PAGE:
Forecasting Phase Changes: Illinois Tech Professor Receives NSF Grant for Groundbreaking Research
A grant from the National Science Foundation will fund an Illinois Institute of Technology researcher to embark on a project that will result in a unified mathematical framework to predict reactions of interacting fluids.
Shuwang Li, professor of applied mathematics, was awarded $242,677 from the NSF to build a model that will forecast the phase changes of interacting fluids that are out of equilibrium. Predicting these reactions will have beneficial applications in biological, physical, chemical, and engineering systems.
“Recent advances in modeling and computational methods by my group and others now make the modeling and computing feasible,” Li says. “I plan to develop and apply state-of-the-art adaptive numerical methods to large-scale computations, and perform analytical, numerical, and modeling studies of important constituent processes.”
Fluid reactions become complicated when driven out of equilibrium. The reaction becomes a nonlinear and nonlocal fluid-structure interaction problem. This reaction is essentially an open system, and there are no conserved quantities. The evolving junction between the fluids will become complicated depending on the initial condition, materials used, and the driving force. This open system cannot be predicted solely by an equilibrium phase diagram, and it requires a new mathematical model.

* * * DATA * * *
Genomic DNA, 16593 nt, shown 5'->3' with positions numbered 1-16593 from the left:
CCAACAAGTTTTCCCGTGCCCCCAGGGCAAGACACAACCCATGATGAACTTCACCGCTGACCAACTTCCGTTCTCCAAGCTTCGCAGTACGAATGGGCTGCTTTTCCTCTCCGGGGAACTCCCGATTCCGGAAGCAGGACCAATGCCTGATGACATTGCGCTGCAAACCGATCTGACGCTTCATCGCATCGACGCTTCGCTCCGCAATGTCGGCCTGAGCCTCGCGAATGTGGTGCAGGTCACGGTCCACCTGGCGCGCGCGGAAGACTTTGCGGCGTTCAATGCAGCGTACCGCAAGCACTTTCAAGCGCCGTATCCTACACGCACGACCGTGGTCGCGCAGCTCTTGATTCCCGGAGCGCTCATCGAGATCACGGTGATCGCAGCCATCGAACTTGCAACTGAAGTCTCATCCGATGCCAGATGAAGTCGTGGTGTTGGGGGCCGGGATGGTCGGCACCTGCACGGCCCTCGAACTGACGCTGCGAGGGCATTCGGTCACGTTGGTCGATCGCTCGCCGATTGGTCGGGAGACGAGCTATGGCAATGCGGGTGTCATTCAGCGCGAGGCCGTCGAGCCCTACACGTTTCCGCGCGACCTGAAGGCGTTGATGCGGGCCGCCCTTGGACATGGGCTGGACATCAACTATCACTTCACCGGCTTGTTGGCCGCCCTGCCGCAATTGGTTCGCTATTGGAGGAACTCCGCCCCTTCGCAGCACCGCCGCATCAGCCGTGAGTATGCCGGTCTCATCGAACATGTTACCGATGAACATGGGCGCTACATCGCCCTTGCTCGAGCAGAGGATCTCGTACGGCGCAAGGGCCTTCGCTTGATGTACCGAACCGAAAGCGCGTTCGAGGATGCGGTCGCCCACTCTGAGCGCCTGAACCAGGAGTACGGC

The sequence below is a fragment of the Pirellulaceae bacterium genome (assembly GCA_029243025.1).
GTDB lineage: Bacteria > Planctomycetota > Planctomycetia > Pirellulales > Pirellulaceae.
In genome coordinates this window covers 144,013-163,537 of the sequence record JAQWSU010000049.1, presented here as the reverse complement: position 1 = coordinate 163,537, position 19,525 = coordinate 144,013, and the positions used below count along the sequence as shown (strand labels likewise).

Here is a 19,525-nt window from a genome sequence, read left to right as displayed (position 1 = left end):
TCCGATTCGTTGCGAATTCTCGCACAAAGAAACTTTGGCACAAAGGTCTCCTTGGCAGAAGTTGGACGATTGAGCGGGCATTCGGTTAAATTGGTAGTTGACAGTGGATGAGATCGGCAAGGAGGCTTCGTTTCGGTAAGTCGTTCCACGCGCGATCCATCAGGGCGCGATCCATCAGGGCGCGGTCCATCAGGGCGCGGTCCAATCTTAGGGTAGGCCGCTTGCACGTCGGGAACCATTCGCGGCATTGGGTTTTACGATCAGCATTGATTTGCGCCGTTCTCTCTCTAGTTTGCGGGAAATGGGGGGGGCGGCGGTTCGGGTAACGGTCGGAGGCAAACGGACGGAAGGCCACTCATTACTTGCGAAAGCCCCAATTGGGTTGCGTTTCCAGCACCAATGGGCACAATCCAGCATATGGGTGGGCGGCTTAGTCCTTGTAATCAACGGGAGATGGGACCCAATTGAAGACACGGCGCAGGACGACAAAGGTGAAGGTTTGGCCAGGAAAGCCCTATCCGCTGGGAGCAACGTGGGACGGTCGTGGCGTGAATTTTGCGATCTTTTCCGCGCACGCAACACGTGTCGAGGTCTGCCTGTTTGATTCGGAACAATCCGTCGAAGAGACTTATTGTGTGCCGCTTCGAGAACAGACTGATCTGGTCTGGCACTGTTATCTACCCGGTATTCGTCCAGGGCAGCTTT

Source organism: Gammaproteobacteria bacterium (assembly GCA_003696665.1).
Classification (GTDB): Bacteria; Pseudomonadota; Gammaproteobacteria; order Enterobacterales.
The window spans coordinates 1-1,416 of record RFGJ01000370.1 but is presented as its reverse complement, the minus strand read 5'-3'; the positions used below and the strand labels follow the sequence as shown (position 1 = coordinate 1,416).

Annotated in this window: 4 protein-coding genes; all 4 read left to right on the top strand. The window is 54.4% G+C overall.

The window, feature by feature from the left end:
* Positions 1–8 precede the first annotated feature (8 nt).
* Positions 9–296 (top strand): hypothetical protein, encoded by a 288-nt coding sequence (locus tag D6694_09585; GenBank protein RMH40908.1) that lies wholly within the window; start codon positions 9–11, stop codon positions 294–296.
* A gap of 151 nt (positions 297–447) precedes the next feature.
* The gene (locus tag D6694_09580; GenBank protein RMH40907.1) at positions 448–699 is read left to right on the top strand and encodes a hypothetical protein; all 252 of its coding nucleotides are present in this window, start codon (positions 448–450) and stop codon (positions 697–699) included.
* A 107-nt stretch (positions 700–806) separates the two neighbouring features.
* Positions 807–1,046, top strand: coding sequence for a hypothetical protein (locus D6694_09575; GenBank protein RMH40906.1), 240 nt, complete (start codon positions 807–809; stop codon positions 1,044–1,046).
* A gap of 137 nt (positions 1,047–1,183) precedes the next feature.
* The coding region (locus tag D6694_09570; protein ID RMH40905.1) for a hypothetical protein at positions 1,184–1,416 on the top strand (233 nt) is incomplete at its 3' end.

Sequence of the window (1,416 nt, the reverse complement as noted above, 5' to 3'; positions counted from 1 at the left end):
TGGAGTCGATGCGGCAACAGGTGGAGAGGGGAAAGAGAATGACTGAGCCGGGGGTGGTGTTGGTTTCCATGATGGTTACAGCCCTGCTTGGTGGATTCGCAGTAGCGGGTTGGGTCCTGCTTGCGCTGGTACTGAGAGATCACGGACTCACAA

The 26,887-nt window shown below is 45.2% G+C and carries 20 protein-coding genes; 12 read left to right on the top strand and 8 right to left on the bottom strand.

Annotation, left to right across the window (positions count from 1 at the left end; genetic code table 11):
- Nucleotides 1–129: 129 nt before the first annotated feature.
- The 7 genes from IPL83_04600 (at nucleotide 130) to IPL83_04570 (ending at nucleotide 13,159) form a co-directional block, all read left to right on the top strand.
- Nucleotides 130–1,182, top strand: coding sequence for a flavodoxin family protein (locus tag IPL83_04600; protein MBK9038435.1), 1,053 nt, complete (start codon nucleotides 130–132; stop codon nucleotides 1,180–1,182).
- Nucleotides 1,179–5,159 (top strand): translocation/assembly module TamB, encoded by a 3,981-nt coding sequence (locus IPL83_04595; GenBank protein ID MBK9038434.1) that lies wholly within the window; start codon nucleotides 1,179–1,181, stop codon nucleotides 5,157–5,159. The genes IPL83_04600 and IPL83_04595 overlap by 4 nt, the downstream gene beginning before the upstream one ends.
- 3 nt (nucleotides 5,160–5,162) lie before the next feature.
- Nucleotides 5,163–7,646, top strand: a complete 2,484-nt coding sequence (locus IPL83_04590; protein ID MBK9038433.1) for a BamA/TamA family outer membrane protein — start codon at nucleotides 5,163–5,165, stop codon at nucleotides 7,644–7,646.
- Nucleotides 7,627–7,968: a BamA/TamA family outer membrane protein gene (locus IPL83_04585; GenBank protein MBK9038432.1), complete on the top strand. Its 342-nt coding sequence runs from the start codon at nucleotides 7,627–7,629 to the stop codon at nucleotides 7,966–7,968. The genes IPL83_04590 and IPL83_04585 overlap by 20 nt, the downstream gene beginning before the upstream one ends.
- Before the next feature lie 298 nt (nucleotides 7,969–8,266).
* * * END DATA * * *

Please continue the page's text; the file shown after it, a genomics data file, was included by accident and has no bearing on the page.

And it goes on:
“A mixture can be deliberately driven out of equilibrium,” Li says. “The formation of solid-like gels at water-oil interfaces during oil recovery processes can be unfavorable because gel build-up can clog wells and pipelines. On the other hand, gel formation can be beneficial in flow diversion processes by diverting the flow away from porous rocks and enhancing oil recovery.”
Li says results from this project will also be incorporated into cross-disciplinary courses at Illinois Tech for students who are working toward mathematics degrees as well as chemical and material engineering degrees. The research component of the grant also can be used to develop an undergraduate course on complex fluids as part of Illinois Tech’s Interprofessional Projects (IPRO) Program.
This material is based upon work supported by the National Science Foundation under
Award No. 2309798. Any opinions, findings and conclusions or recommendations expressed in this material are those of the author(s) and do not necessarily reflect the views of the National Science Foundation.